Former Utah doctor Martin MacNeill had to face his oldest daughter Thursday as she cried and visibly trembled for much of her testimony against him, the man she said she once called her best friend, CNN's Miguel Marquez reports.
Rachel MacNeill told jurors that her father moved his mistress into the family’s home within two weeks of her mother’s funeral. She also said that, in the hours after her mother, Michele MacNeill, died, her father was adamant about showing her how he found the body.
“He said that my mother was under the water. He said that her head – that she was under the water, feet sticking out,” Rachel MacNeill said, stepping down from the witness stand and hunching over the bathtub prosecutors had hauled in the Provo, Utah, courtroom. It’s not the actual tub from the family’s home that Michele MacNeill was found in, but it's the same make and model.
Politan says the prosecution needs the jury to hear this type of emotion from the family saying, “It’s going to be a challenge here for prosecutors right, because they don’t have the science in this case so they need these witnesses to be powerful and persuasive.”
On cross-examination, defense attorney Susanne Gustin pulled out a medical record stating that Rachel MacNeill suffered from "delusions and psychosis" in August 2012, and when questioned, MacNeill admitted she has been diagnosed with bipolar disorder.
The way Rachel MacNeill said her father described the position of her mother's body in the tub conflicts with the testimony of other witnesses. Several neighbors who saw Michele MacNeill the morning of her death said she was on her back and slumped down inside the tub, not slumped over the side with her head under water in the manner Rachel MacNeill said her father depicted.
Martin MacNeill has pleaded not guilty to murder and obstruction of justice in the death of his wife, who had a powerful cocktail of drugs in her system on April 11, 2007, following face-lift surgery. His attorneys say Michele MacNeill died of natural causes, but prosecutors accuse Martin MacNeill of murdering her in order to be with his mistress, Gypsy Willis.
Robert F. Kennedy, Jr., cousin of Michael Skakel, appeared on “New Day” with Anchor Chris Cuomo, naming two new suspects, one an “African American,” in the murder of Martha Moxley.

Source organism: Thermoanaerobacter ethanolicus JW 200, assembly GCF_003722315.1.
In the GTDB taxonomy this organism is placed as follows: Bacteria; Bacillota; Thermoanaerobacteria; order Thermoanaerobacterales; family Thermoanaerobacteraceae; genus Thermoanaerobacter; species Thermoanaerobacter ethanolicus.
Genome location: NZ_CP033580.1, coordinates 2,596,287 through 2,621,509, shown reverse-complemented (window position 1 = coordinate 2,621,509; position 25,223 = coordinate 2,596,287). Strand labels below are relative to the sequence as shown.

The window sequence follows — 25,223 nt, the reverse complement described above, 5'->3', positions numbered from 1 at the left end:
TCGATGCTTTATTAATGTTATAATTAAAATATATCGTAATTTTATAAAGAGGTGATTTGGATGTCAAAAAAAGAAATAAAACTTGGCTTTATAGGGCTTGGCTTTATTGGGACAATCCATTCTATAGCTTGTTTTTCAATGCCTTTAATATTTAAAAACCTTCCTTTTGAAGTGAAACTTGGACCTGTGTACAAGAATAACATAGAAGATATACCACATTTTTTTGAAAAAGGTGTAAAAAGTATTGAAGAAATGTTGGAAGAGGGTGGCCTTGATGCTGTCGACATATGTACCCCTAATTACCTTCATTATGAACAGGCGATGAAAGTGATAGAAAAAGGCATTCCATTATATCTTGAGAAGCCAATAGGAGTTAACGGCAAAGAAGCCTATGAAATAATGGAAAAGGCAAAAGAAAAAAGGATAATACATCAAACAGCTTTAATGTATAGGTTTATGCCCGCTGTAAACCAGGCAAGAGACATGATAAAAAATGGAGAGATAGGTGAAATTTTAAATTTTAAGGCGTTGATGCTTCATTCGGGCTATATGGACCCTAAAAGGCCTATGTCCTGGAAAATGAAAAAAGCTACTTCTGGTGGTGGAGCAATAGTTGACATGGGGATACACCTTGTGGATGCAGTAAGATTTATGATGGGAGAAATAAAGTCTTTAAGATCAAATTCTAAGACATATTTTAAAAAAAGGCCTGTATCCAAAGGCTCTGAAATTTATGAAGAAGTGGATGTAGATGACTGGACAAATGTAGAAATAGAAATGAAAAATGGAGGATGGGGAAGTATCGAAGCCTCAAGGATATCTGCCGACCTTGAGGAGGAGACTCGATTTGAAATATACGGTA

Kennedy was adamant that Michael and his brother Tommy Skakel did not murder Martha Moxley, and raised serious doubts about Michael Skakel’s original counsel Mickey Sherman.
Skakel, who has spent more than a decade behind bars, is accused of killing 15-year-old neighbor Martha Moxley with a golf club in 1975. Twenty-seven years after her death, he was convicted and sentenced to 20 years to life in prison.
For years, Skakel fought unsuccessfully for his conviction to be overturned. But a Connecticut judge gave Skakel, 53, a chance for a fresh start Wednesday, ruling that the defense during his 2002 trial had been inadequate.
State's Attorney John Smriga said prosecutors plan to appeal, but are still reviewing the judge's decision.
In a lengthy opinion Wednesday, Connecticut Appellate Judge Thomas Bishop ruled that defense attorney Michael "Mickey" Sherman's representation of Skakel was "constitutionally deficient."
"The defense of a serious felony prosecution requires attention to detail, an energetic investigation and a coherent plan of defense (capably) executed," Bishop wrote in his decision. "Trial counsel's failures in each of these areas of representation were significant and, ultimately, fatal to a constitutionally adequate defense."
Skakel's new attorneys had argued that Sherman failed to adequately represent him in court.
Sherman said Wednesday that he was happy for his former client.
Germany's Chancellor Angela Merkel, who spoke with President Obama on Wednesday after reports that her personal cellphone was tapped, joined her french counterpart to call for talks with the U.S. to renegotiate their countries' intelligence sharing protocols, CNN's Jim Acosta reports.
On July 24, 2008, then-presidential candidate Barack Obama addressed tens of thousands of Germans on the avenue that leads from the Brandenburg Gate in Berlin. In a pointed reference to the outgoing administration of President George W. Bush, he promised a new era of "allies who will listen to each other, who will learn from each other, who will, above all, trust each other."
One German present among the hugely enthusiastic crowd said the occasion reminded him of Berlin's famous "Love Parade." No U.S. politician since John F. Kennedy had so captured Europeans' imagination.
Five years on, in the words of the song, it's a case of "After the Love Has Gone." The U.S. ambassador in Berlin has been summoned to the foreign ministry over reports in Der Spiegel that the U.S. National Security Administration (NSA) monitored Chancellor Angela Merkel's official cellphone. His counterpart in Paris received a similar summons earlier this week after revelations in Le Monde.
"The outrage is predictable, even though we know various countries spy on each other pretty regularly. German President Angela Merkel and the French President are calling for closer cooperation among the intelligence gathering services," CNN's Joe Johns reports.
Both Der Spiegel and Le Monde used documents provided by former NSA contractor Edward Snowden.
Merkel's spokesman, Steffen Seibert, lamented a "grave breach of trust." One of Chancellor Merkel's closest allies, Defense Minister Thomas de Maiziere told broadcaster ARD there would be consequences.
France's President Francois Hollande said Friday morning: "A rule of good conduct is that you don't bug the portable phones of people you meet regularly at international summits."